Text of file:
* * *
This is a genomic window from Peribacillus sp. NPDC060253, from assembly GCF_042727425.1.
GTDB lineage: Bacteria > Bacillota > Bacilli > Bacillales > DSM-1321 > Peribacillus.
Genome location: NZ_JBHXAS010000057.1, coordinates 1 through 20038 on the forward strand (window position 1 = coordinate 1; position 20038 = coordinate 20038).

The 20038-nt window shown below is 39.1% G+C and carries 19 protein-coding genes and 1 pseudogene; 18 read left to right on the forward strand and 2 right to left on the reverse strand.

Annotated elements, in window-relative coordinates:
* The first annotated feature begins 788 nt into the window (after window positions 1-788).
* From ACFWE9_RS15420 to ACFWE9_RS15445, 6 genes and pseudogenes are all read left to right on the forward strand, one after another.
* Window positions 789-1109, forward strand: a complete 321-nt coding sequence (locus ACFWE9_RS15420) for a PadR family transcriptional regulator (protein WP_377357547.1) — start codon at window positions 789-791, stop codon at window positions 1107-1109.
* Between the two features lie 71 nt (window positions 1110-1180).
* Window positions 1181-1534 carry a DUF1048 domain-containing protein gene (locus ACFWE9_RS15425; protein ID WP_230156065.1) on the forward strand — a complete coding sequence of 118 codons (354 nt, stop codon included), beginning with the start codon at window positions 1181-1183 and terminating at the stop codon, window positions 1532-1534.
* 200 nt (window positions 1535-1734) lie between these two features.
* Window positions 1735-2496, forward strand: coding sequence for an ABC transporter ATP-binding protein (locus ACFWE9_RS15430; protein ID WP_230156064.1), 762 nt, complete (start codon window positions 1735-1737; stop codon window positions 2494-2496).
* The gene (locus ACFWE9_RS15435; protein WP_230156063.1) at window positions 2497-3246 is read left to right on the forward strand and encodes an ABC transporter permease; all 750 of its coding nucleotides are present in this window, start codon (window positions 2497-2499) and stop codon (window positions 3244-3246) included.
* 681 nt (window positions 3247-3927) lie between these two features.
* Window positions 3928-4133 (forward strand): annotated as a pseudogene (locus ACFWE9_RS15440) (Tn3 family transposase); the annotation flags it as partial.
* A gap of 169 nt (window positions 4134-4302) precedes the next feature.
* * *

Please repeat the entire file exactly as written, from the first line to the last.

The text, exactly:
This is a genomic window from Peribacillus sp. NPDC060253, from assembly GCF_042727425.1.
GTDB lineage: Bacteria > Bacillota > Bacilli > Bacillales > DSM-1321 > Peribacillus.
Genome location: NZ_JBHXAS010000057.1, coordinates 1 through 20038 on the forward strand (window position 1 = coordinate 1; position 20038 = coordinate 20038).

The 20038-nt window shown below is 39.1% G+C and carries 19 protein-coding genes and 1 pseudogene; 18 read left to right on the forward strand and 2 right to left on the reverse strand.

Annotated elements, in window-relative coordinates:
* The first annotated feature begins 788 nt into the window (after window positions 1-788).
* From ACFWE9_RS15420 to ACFWE9_RS15445, 6 genes and pseudogenes are all read left to right on the forward strand, one after another.
* Window positions 789-1109, forward strand: a complete 321-nt coding sequence (locus ACFWE9_RS15420) for a PadR family transcriptional regulator (protein WP_377357547.1) — start codon at window positions 789-791, stop codon at window positions 1107-1109.
* Between the two features lie 71 nt (window positions 1110-1180).
* Window positions 1181-1534 carry a DUF1048 domain-containing protein gene (locus ACFWE9_RS15425; protein ID WP_230156065.1) on the forward strand — a complete coding sequence of 118 codons (354 nt, stop codon included), beginning with the start codon at window positions 1181-1183 and terminating at the stop codon, window positions 1532-1534.
* 200 nt (window positions 1535-1734) lie between these two features.
* Window positions 1735-2496, forward strand: coding sequence for an ABC transporter ATP-binding protein (locus ACFWE9_RS15430; protein ID WP_230156064.1), 762 nt, complete (start codon window positions 1735-1737; stop codon window positions 2494-2496).
* The gene (locus ACFWE9_RS15435; protein WP_230156063.1) at window positions 2497-3246 is read left to right on the forward strand and encodes an ABC transporter permease; all 750 of its coding nucleotides are present in this window, start codon (window positions 2497-2499) and stop codon (window positions 3244-3246) included.
* 681 nt (window positions 3247-3927) lie between these two features.
* Window positions 3928-4133 (forward strand): annotated as a pseudogene (locus ACFWE9_RS15440) (Tn3 family transposase); the annotation flags it as partial.
* A gap of 169 nt (window positions 4134-4302) precedes the next feature.